boy reading Welcome to Reading Recovery reading
    What do we do in Reading Recovery?

    I’m so happy to have this opportunity to work with your child in Reading Recovery! Please remember that I am always available for questions via email (devans1@dentonisd.org), and you are welcome to observe a lesson in order to see for yourself the kinds of activities we do. Here’s what our lessons consist of:

    Fluent Writing Practice:

    Before the lesson begins, students practice some words on the board.They are learning to write important words as fast as they can, so that they can use these words quickly and efficiently in their stories.

    Rereading Familiar Books:

    Students usually read 2 familiar books from their book basket.This gives them an opportunity to use the strategies we’ve been learning.It also gives them confidence because these are books that they are successful with.We practice reading fluently and making it “sound like talking.”

    Running Record:

    Now it is time to reread the book that was introduced yesterday.Students read as I listen to them and assess their strategies and the cues they are using in their reading.I do not help them during this part unless they absolutely need it.After the assessment, we talk about the smart things they did, and I pick one or two things to use as teaching points.

    Letter Work:

    At this point in the lesson we focus on letter identification, confusions and formation.We also work with words to see how they “work.”We take words apart and put them back together using magnetic letters.

    Writing a Story:

    The student and I have some wonderful conversations that lead to their stories!In early lessons we “share the pen.”This means that the student will write words or parts of words they know, and I will help them with longer, more difficult words.We use Sound Boxes to help them hear and “push” the sounds in the words they are attempting to write.I keep an ongoing record of words the student writes independently, and use these to help them build and link to new words they need in their writing.As the students become more independent, I share the pen less and less, and they do most, if not all of the writing themselves.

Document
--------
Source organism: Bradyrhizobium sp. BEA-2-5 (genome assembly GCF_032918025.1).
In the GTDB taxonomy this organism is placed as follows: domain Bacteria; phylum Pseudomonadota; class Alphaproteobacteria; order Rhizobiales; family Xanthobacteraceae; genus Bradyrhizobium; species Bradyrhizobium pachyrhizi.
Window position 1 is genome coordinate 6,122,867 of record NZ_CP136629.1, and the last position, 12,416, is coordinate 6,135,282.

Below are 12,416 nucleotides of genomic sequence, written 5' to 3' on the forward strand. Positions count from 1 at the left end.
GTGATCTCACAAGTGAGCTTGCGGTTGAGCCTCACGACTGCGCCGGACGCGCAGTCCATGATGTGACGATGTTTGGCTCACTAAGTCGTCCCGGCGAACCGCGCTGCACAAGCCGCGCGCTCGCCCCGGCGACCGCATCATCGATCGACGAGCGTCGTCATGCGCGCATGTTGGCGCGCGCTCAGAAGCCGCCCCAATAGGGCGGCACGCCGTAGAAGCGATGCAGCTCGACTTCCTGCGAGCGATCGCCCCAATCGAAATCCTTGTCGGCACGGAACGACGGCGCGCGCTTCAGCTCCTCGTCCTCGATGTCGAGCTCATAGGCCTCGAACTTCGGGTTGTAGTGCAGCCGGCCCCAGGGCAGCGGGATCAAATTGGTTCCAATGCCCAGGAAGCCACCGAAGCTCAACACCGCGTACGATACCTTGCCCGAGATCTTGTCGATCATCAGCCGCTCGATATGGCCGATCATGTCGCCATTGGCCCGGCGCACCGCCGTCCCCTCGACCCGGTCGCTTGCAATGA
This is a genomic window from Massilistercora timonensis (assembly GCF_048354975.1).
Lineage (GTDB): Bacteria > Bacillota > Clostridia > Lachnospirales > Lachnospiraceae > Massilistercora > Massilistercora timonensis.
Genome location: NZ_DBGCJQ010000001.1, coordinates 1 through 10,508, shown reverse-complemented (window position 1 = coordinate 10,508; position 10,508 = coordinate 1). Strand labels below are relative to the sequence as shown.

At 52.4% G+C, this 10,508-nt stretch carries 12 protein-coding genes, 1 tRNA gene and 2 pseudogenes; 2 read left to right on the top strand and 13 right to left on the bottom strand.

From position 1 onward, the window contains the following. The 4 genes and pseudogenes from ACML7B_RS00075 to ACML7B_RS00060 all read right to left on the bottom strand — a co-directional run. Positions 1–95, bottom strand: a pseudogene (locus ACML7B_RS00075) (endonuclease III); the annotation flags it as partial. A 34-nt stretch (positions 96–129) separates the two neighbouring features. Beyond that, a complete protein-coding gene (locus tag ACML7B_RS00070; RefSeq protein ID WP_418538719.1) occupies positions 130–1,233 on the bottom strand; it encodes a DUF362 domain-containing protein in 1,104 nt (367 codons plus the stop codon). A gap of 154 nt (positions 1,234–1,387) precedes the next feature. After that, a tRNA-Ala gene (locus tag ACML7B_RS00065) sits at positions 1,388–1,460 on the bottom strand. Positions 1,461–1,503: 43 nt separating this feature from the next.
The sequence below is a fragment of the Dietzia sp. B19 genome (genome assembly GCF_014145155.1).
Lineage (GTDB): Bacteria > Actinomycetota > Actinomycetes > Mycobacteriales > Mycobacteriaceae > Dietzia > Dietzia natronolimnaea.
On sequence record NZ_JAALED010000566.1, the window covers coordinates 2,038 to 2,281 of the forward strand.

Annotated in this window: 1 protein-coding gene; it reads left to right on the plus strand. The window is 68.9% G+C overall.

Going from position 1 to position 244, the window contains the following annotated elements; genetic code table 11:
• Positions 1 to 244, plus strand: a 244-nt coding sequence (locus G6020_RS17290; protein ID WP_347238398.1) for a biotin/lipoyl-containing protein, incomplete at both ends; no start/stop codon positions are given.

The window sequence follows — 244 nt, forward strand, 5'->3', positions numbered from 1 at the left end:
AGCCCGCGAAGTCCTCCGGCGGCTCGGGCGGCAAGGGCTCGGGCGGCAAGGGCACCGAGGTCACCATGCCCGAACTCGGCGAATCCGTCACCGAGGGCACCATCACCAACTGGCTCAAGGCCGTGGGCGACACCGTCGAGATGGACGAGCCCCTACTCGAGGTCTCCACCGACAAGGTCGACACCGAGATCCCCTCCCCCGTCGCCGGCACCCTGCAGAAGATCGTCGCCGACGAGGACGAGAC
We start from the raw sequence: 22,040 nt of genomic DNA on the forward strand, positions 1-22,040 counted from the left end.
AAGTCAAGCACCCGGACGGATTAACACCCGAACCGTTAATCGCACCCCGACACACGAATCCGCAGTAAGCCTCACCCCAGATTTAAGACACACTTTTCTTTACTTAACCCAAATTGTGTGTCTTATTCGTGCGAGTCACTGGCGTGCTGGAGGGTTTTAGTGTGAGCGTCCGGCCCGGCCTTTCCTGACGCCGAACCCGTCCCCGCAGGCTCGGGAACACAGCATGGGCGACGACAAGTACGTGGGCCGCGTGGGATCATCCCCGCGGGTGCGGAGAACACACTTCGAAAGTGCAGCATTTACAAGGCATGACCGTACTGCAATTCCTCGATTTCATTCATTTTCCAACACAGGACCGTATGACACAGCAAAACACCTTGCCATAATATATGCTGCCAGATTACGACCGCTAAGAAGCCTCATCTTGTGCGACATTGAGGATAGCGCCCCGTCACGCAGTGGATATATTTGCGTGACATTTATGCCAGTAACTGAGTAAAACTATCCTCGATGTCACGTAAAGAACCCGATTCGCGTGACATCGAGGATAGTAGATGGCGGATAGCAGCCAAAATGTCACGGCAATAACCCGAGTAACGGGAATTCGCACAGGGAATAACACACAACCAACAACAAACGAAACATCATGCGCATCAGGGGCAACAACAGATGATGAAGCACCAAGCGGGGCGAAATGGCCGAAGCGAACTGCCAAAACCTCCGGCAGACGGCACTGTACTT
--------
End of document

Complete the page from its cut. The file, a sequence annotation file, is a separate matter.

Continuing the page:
Cut-Up Sentence

    I write the story (or part of the story) on a long strip of paper, have the child read the story back to me, and then cut the story apart.The student then puts it back together.This helps the child distinguish between words that may be similar, and also makes them think about what their story was about, and how they can put it back together to make it make sense.

    New Book

    I introduce the new book by giving a brief overview and letting the child take the opportunity to look at the pictures.We also discuss 1 or 2 new words or terms that may be new and unfamiliar to the child.As the child is reading the new story, I support them by asking questions that help them think about what they can do when it gets a little hard for them.This is the time when I teach them strategies that will enable them to become independent readers.
    At the end of the lesson, the students choose a few familiar books to take home to practice.I also send the cut-up sentence home with them, so they can practice putting it back together.
    I hope this helps you understand what we do in our lessons, and a little bit about why we do the things we do.Thanks for all of the support you give your child.I look at teaching as a three-way partnership: you, your child, and me.Together, we can give your child the GIFT of literacy!
    How Can I Help?
    Instead of saying “sound it out” each time your child stops or mispronounces a word as he or she reads, try this:
    ·Ask “Does that (or would that) make sense?” Remember that looking at the pictures helps them with meaning.

    ·Ask, “Does that sound right?”

    ·Ask “Does that look right?”

    ·Give your child a wait time of 5-10 seconds.See what he attempts to do to help himself.

    ·Say, “Try that again.”

    ·Say, “Let’s check the word.Look at the first letter.”As he becomes stronger, say, “Do you see a part you know?”

    ·Instead of isolating sounds in words, say the word very slowly and stretch the sounds.

    ·If they are REALLY struggling, tell them by asking, “Could it be…?”

    ·Remember to focus on 1 or 2 things to work on.Overloading your child with all the things they are doing wrong will discourage and frustrate them.

    ·Last but not least, always praise GOOD ATTEMPTS.